Last month, just over half of Greenland’s 57,000 residents participated in general elections for national offices. The social democratic Siumut party won with 43 percent of the vote, beating the ruling socialist Inuit Ataqatigiit party by 9 percent. Siumut’s leader, Aleqa Hammond, became the country’s first female prime minister. Both parties ran on pro-mining platforms, but Hammond won voters over by promising to lift a ban on extracting uranium and to force companies to pay larger royalties to the government.
What’s the Big Idea?
Greenland has long been home to vast resources of minerals, including rare earth metals commonly used in electronic devices. However, many of those minerals are combined with uranium. Additionally, with the melting of the ice cap, more resources are becoming available for mining. Currently China dominates the rare earth market, but has recently restricted its exports, causing a corresponding rise in prices. If, as Hammond promises, the ban on extracting uranium is lifted, Greenland could become an alternative source for materials that will help manufacturers meet increasing product demand in coming years.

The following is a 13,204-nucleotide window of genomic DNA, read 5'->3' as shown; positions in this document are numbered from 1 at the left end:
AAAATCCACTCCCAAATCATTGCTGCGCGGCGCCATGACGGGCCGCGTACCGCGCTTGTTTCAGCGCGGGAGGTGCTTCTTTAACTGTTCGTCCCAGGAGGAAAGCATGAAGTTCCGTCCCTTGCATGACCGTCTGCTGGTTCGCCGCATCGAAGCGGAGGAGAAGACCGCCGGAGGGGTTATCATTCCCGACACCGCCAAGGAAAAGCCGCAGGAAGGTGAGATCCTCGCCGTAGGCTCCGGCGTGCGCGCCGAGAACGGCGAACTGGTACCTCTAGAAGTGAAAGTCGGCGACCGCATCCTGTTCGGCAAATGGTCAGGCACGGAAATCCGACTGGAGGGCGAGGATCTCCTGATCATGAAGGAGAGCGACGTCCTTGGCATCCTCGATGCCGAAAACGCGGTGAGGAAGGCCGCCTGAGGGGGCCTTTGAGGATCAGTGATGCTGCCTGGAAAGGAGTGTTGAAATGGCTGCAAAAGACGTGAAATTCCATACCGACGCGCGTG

Combining years of neurological research and mindfulness techniques, Dr. Heather Berlin helps us better understand how the body’s most complex organ can easily be misled into negative thinking - and how we can stop that from happening.